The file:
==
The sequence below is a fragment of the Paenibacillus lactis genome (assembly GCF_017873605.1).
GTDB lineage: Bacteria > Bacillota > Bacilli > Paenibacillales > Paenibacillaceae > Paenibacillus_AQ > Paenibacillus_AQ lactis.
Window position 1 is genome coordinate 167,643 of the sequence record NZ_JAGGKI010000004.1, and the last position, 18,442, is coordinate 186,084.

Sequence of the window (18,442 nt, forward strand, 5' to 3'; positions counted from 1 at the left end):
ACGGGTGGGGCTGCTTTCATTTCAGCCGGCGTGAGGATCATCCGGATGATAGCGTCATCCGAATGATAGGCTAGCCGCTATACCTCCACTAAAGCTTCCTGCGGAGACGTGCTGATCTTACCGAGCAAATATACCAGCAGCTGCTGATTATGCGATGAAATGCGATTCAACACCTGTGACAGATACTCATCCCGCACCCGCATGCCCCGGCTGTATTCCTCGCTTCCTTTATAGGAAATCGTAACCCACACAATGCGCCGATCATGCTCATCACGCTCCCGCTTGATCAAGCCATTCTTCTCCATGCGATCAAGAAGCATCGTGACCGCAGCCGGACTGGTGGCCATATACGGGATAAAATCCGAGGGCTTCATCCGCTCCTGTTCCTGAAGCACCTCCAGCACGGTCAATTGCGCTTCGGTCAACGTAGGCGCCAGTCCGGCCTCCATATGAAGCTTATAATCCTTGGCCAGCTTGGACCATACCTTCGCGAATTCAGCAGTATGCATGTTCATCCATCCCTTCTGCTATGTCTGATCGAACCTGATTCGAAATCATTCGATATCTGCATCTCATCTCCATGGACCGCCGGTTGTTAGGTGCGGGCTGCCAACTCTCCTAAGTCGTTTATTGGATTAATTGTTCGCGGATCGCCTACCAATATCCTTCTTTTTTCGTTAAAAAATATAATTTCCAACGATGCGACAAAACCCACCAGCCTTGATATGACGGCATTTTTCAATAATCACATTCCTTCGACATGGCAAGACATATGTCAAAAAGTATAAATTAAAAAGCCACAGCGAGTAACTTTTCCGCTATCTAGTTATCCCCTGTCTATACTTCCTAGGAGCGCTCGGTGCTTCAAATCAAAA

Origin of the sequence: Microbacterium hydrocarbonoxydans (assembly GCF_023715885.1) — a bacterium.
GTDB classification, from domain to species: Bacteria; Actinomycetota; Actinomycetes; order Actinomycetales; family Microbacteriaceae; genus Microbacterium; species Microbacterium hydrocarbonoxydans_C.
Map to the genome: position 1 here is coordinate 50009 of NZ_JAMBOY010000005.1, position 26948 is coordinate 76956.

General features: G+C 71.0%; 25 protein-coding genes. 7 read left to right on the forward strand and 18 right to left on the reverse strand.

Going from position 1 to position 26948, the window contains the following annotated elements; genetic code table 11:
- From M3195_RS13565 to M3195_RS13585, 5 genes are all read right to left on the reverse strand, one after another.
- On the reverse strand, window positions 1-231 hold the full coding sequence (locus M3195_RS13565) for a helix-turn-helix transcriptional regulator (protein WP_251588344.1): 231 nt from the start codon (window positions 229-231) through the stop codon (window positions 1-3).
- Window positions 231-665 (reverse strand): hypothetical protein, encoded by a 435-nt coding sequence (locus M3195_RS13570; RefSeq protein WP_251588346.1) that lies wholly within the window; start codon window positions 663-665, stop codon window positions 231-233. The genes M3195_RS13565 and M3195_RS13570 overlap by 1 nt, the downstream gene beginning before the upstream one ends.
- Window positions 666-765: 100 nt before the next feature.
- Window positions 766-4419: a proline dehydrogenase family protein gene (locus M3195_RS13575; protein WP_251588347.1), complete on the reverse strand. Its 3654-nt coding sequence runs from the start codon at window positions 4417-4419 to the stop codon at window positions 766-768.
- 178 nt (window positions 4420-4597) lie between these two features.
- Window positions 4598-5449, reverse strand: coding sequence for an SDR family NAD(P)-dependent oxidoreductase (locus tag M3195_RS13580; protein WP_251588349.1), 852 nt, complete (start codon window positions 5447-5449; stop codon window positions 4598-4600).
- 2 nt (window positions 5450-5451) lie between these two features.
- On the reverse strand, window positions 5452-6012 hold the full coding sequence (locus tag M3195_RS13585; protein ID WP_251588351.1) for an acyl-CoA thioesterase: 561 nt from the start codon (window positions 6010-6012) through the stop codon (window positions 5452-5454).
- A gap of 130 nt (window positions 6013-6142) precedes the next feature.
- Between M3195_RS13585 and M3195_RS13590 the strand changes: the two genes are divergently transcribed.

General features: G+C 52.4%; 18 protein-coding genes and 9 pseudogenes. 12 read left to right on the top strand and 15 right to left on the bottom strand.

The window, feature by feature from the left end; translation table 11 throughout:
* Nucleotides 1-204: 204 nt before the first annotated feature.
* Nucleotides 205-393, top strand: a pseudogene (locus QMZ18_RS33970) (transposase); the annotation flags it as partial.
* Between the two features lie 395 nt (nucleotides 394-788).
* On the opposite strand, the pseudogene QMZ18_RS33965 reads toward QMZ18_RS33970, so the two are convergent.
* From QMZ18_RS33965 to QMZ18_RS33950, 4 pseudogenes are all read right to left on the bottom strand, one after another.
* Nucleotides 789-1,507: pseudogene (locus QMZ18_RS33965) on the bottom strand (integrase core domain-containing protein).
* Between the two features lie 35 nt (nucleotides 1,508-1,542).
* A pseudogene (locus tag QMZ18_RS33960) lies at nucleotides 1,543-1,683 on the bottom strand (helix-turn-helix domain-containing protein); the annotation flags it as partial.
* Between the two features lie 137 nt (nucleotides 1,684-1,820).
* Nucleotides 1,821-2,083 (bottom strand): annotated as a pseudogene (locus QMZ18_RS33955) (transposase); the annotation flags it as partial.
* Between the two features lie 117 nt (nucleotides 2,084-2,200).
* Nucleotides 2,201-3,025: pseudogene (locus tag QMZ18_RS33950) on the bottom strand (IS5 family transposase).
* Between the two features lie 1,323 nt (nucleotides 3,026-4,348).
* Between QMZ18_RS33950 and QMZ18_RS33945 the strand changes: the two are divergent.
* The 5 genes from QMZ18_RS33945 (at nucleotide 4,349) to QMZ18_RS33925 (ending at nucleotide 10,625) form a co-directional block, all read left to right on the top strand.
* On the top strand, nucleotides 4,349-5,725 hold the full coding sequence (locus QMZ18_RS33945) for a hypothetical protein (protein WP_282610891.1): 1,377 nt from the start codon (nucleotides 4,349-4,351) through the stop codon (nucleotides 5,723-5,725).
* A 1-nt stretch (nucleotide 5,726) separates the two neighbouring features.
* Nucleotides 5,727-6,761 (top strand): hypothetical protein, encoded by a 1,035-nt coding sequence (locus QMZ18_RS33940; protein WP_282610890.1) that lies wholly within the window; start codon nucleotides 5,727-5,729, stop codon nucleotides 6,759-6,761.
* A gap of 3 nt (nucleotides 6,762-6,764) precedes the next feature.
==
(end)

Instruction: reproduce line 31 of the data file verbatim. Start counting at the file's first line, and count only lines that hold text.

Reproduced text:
* A pseudogene (locus tag QMZ18_RS33960) lies at nucleotides 1,543-1,683 on the bottom strand (helix-turn-helix domain-containing protein); the annotation flags it as partial.